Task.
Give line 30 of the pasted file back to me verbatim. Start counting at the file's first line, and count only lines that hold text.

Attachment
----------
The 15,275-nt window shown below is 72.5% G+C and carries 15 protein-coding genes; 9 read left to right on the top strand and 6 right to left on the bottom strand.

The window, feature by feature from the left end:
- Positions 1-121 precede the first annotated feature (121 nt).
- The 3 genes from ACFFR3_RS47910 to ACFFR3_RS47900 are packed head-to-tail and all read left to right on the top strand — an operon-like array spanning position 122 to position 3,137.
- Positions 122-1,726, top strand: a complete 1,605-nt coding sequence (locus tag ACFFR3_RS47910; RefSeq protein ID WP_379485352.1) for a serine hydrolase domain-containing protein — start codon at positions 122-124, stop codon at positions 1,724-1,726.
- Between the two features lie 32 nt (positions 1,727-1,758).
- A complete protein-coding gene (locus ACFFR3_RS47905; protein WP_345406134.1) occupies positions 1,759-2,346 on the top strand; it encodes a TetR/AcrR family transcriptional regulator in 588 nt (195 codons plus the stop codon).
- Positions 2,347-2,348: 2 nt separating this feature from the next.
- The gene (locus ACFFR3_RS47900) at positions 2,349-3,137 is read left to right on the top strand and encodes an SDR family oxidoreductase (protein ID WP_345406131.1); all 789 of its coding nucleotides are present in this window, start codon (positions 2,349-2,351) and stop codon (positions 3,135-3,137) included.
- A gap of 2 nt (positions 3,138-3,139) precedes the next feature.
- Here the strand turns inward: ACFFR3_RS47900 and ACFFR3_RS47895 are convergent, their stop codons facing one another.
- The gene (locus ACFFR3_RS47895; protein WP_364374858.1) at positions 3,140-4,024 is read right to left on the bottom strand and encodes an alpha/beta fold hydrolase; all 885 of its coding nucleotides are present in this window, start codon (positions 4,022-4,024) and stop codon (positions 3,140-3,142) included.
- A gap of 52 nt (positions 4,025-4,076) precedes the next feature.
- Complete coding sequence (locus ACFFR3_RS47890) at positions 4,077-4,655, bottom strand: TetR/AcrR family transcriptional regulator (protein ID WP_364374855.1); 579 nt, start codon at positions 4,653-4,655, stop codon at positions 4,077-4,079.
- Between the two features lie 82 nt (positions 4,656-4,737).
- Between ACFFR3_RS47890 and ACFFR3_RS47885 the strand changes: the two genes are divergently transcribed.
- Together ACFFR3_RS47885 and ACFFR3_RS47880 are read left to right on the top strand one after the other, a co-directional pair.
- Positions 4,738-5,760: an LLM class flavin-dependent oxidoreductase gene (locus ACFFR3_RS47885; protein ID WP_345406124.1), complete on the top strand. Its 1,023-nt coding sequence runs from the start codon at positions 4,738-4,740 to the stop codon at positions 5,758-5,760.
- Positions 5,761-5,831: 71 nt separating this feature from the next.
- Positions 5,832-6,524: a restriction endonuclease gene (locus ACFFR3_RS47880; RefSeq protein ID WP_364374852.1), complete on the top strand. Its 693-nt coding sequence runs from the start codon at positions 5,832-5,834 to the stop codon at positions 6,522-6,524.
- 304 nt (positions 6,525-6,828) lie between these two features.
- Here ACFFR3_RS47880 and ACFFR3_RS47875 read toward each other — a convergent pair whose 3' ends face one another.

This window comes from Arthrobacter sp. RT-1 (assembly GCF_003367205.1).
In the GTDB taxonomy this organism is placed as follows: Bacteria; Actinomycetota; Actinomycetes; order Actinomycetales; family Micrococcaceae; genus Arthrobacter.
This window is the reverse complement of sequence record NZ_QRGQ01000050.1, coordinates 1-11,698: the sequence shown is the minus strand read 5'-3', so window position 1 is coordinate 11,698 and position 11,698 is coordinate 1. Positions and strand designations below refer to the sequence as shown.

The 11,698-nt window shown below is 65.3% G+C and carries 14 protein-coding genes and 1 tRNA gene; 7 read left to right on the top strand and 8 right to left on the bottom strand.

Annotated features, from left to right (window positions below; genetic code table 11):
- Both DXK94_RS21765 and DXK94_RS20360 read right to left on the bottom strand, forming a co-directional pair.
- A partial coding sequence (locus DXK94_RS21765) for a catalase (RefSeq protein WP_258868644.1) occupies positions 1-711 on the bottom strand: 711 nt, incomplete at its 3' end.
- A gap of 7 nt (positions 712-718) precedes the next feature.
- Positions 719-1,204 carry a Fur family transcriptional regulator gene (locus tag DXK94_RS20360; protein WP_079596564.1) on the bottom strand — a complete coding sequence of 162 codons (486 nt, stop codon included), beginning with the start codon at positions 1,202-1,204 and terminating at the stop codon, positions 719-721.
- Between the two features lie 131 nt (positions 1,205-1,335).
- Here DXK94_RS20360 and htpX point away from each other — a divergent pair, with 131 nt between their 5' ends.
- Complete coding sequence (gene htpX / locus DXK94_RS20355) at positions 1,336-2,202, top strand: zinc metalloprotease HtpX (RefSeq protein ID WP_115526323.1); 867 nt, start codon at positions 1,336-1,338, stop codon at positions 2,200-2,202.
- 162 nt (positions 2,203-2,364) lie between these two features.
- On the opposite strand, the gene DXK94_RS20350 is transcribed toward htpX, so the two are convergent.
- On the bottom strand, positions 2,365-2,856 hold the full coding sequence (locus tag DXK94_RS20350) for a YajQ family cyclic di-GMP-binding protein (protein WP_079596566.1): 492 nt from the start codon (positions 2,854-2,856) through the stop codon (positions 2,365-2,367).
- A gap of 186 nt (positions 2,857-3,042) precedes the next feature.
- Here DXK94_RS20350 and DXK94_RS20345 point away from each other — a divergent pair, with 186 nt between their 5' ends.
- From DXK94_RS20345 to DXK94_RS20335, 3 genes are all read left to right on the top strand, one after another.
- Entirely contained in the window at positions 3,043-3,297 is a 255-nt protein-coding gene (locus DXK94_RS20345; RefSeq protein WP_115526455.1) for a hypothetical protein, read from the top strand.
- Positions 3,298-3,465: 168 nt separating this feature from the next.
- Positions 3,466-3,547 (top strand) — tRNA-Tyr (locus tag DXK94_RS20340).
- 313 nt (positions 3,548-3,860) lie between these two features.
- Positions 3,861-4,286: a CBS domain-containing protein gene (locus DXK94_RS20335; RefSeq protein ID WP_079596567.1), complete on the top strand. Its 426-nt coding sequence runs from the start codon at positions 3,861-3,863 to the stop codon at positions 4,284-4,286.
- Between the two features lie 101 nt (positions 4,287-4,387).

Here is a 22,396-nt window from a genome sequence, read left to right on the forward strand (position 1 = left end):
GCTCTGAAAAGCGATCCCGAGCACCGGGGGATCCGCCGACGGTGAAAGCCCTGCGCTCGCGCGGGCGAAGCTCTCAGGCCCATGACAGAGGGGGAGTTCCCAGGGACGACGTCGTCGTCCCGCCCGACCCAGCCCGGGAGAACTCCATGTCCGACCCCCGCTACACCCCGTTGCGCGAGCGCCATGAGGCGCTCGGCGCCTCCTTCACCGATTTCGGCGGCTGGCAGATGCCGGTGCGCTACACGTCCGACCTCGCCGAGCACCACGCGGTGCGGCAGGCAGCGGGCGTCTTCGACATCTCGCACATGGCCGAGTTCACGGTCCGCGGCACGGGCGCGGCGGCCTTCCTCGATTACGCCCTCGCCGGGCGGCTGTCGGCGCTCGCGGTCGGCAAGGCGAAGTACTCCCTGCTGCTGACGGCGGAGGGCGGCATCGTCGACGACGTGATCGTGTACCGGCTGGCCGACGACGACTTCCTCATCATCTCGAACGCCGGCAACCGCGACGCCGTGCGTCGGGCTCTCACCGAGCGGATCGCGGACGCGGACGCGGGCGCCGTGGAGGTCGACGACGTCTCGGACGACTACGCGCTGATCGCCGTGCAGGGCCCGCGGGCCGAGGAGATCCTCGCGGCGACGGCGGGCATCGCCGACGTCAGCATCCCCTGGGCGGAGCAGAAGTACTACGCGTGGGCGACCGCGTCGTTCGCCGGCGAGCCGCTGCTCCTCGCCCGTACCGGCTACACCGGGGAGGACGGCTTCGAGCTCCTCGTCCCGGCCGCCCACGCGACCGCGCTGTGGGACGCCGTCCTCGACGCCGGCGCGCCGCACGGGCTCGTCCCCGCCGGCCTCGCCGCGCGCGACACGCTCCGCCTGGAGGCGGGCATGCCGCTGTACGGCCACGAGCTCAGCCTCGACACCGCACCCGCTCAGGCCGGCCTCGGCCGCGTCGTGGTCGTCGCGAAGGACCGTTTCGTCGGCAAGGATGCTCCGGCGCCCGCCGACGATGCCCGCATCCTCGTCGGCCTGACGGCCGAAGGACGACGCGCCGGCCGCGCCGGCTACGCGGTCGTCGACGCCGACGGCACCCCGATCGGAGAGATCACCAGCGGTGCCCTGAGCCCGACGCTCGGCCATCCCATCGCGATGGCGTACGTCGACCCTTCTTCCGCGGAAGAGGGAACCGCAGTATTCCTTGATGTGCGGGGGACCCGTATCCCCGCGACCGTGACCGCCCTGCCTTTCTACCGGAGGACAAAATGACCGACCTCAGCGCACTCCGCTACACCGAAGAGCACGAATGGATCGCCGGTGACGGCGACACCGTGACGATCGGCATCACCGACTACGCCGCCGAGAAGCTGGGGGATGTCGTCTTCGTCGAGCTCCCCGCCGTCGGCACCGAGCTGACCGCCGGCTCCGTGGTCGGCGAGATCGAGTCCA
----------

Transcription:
- A gap of 7 nt (positions 712-718) precedes the next feature.